Experimental challenge and clinical cases of Bohle iridovirus (BIV) in native Australian anurans.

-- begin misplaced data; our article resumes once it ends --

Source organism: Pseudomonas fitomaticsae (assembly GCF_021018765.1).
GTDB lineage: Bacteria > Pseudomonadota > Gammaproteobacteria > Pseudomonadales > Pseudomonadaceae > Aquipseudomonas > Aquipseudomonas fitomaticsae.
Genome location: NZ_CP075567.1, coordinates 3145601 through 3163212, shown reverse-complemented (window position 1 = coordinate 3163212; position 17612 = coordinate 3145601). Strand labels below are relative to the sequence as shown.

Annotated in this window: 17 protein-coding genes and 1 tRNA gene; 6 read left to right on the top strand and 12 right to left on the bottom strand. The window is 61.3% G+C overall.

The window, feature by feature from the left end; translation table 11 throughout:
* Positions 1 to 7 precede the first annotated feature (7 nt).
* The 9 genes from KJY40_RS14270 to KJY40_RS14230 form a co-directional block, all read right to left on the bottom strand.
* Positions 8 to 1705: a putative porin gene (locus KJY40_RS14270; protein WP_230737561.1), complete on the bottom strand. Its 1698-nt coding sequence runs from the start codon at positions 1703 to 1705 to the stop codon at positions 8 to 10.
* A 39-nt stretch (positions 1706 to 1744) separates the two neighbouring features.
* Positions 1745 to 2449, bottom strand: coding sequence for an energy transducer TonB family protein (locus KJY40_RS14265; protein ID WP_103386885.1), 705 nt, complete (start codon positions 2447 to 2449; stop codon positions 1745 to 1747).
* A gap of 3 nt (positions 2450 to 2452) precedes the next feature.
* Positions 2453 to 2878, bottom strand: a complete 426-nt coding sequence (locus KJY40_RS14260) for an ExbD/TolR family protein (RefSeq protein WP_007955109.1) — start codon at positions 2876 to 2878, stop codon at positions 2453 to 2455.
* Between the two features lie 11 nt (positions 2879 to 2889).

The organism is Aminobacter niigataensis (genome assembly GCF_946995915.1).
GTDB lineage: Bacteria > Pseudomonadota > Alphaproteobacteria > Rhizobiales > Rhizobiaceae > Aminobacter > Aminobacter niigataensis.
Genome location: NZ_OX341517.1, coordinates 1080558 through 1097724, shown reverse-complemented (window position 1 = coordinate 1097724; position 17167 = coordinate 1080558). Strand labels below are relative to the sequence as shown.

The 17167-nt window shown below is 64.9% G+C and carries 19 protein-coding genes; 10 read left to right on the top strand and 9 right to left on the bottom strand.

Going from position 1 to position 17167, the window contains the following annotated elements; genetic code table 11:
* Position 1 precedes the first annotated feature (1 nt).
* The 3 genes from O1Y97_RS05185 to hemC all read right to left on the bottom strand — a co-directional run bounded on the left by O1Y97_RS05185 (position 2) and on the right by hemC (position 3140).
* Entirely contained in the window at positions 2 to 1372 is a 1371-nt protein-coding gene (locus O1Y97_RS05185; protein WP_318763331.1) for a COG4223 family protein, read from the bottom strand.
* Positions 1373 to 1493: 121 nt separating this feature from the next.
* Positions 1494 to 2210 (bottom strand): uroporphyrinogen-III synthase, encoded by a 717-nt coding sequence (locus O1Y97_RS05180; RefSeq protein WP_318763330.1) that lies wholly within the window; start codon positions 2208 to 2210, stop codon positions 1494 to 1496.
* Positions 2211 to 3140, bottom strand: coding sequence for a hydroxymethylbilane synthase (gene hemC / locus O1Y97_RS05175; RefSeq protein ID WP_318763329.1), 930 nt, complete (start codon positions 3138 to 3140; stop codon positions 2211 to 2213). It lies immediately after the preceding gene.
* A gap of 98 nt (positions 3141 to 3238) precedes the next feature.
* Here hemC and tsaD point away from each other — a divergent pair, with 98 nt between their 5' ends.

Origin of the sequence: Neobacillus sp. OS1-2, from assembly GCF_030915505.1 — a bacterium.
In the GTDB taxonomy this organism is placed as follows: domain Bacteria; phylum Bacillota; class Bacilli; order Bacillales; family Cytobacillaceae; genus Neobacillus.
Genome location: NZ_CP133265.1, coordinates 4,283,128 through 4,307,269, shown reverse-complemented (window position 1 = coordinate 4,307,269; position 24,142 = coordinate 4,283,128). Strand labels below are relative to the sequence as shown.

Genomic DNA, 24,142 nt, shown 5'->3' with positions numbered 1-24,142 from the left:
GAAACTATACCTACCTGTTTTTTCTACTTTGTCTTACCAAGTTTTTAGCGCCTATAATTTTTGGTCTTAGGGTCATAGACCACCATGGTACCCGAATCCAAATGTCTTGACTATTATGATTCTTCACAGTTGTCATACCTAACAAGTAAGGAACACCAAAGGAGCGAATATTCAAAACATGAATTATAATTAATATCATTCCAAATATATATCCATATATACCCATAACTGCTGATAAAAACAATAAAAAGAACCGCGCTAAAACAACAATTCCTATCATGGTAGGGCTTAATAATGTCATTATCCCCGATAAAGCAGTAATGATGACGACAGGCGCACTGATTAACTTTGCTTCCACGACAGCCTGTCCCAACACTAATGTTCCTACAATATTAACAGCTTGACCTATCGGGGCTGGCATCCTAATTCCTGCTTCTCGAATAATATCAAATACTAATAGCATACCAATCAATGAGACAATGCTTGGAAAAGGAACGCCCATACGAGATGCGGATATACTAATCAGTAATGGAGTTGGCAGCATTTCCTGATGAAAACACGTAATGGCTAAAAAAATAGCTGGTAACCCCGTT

Ranaviruses have been observed with increasing frequency amongst poikilothermic vertebrate hosts. The impact of ranaviruses upon amphibian populations has remained largely unknown. A gene probe for Bohle iridovirus (BIV) based upon primers designed to detect epizootic haematopoietic necrosis virus (EHNV) was constructed. A PCR and dot-blot system was used successfully in screening for the presence of BIV nucleic acid in digested formalin-fixed, paraffin-embedded amphibian tissues. Juvenile frogs were more susceptible to BIV than adults. In experimental challenges and epizootics in captive frogs, juvenile Litoria caerulea, L. alboguttata, Cyclorana brevipes and Pseudophryne coriacea were acutely susceptible. High mortality (at or near 100%) resulted, usually occurring within 5 to 25 d depending on dose and method of exposure. Histopathological changes included mainly hepatic, renal and splenic necroses. Significant haemosiderosis was encountered in more chronically infected frogs. BIV could be reisolated from juvenile L. caerulea >40 d after inoculation, and >200 d after the first mortalities occurred in an epizootic in L. alboguttata. Adult L. rubella, L. inermis, L. caerulea, Cophixalus ornatus and Taudactylus acutirostris were less susceptible in trials ranging from 30 to > 100 d. There was some evidence of chronic infection, and BIV could be detected by PCR. Wild moribund adult L. caerulea from Townsville and captive juvenile Pseudophryne corieacea from Sydney undergoing mortality tested positive with the BIV PCR. PCR and dot blot was more sensitive than viral isolation. PCR could detect BIV in amphibians long after BIV challenge, and in amphibians which appeared healthy. Ranaviruses could be having an impact on Australian herpetofauna.
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